The problem isn’t criticism; powerful leaders need to be scrutinised — period. The problem is that US and western reporters routinely fail to put Venezuela’s shortcomings in context, and refuse to apply a single standard. For instance, a FAIR study of US newspaper editorials on human rights (1) showed Venezuela portrayed as far more sinister and foreboding than violently repressive Colombia, the US’s closest ally in the region. If the reality of Venezuela during the Chávez years left something to be desired, it did not leave journalists, labour leaders and political activists fearing for their lives or worse. But US journalists can’t be expected to apply standards of fairness while serving Washington’s agenda.
In a eulogy in the leftish Nation magazine, New York University historian Greg Grandin pointed out that Venezuela has 11 political prisoners, including some held for participating in the 2002 coup (5 March). One may be too many, but the repression of political dissent, including state violence, decreased dramatically under the Chávez government. According to the 2005 Latin American Perspectives report “Popular Protest in Venezuela: Novelties and Continuities”, “There has been greater recognition of the right to protest, and this has been institutionalized” (2).
One of the most important tasks of western propagandists has been to portray Venezuela as an economic disaster. But that’s difficult, because Venezuela doesn’t look so bad, judging by the indicators that reporters use to assess economies notconsidered enemies.
It’s true that the country suffers from high inflation (20.1% in 2012), infrastructure problems, an overreliance on and inefficiencies in its oil industry. But since emerging from a ruinous strike by anti-Chávez oil managers in 2003, Venezuela has maintained a 4.3% annual growth rate, cut poverty by nearly 50% and cut extreme poverty by 70%.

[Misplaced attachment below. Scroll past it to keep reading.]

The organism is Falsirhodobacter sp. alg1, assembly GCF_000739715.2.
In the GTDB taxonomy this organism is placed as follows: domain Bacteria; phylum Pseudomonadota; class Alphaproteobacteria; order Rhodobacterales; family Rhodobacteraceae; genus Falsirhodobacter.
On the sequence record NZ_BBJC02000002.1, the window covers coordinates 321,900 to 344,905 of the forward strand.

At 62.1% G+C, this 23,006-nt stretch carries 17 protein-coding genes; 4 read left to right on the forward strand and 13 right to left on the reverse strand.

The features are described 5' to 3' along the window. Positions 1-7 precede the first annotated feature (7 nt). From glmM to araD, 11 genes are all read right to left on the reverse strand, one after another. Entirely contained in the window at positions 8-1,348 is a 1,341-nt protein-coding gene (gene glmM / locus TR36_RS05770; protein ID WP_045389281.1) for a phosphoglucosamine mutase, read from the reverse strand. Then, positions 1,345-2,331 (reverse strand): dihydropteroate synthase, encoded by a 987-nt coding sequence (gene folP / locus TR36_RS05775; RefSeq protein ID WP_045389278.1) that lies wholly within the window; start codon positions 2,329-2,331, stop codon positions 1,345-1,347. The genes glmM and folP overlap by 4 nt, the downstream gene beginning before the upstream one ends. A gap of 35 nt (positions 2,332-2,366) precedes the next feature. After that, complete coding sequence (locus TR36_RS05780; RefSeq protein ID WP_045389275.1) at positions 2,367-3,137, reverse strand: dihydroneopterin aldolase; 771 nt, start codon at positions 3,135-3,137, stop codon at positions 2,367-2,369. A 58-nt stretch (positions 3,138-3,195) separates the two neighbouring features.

In 2012 Venezuela’s growth stood at 5.8%, with unemployment at 6.4%, half what it was when Chávez took office. Economic inequality in Venezuela is the lowest in the region (GINI coefficient: 0.397). And all this was achieved while vastly expanding education, healthcare and nutrition programmes. Venezuela’s infant mortality rate has dropped steadily, more than 30% since Chávez came to power, and UNESCO has declared Venezuela free of illiteracy. This progress did not stop The Washington Post from decrying “the economic pain caused by Mr Chávez”, the man who had “wrecked their once-prosperous country” (5 January).
Last December a New York Times report on the hassles of daily life in Venezuela explained that Chávez has managed to stay in office by winning over “a significant majority of the public with his outsize personality, his free spending of state resources and his ability to convince Venezuelans that the Socialist revolution he envisions will make their lives better” (13 December 2012). As if people who’ve plainly seen their lives improve need to be convinced of the fact.
A month later it was the turn of ABC News: “5 Ways Hugo Chávez Has Destroyed the Venezuelan Economy”, was the headline over a piece published on its website by Stephen Keppel, economics editor of Univision, the Spanish-language television network (17 January 2013).
Why the increased hyperventilation and distortion over Venezuela’s economy? Because, in the end, the vitriol was not so much about elections. If elections were important to them, US newspapers, including The New York Times, would not have cheered Venezuela’s 2002 coup, and might show more concern for America’s own money-corrupted, broken process. If human rights was a chief concern, western journalists would have spent a good deal of the 14 Chávez years denouncing countries, including many US allies, with far worse records than Venezuela.
Steve Rendall is a member of the US media observatory Fairness & Accuracy in Reporting (FAIR).
(1) “FAIR Study: Human Rights Coverage Serving Washington’s Needs”, Extra!, New York, February 2009.
(2) “Popular Protest in Venezuela: Novelties and Continuities”, Latin American Perspectives, vol 32, no 2, Thousand Oakes (US), March 2005.
This article appears in the excellent Le Monde Diplomatique, whose English language edition can be found at mondediplo.com. This full text appears by agreement with Le Monde Diplomatique. CounterPunch features two or three articles from LMD every month.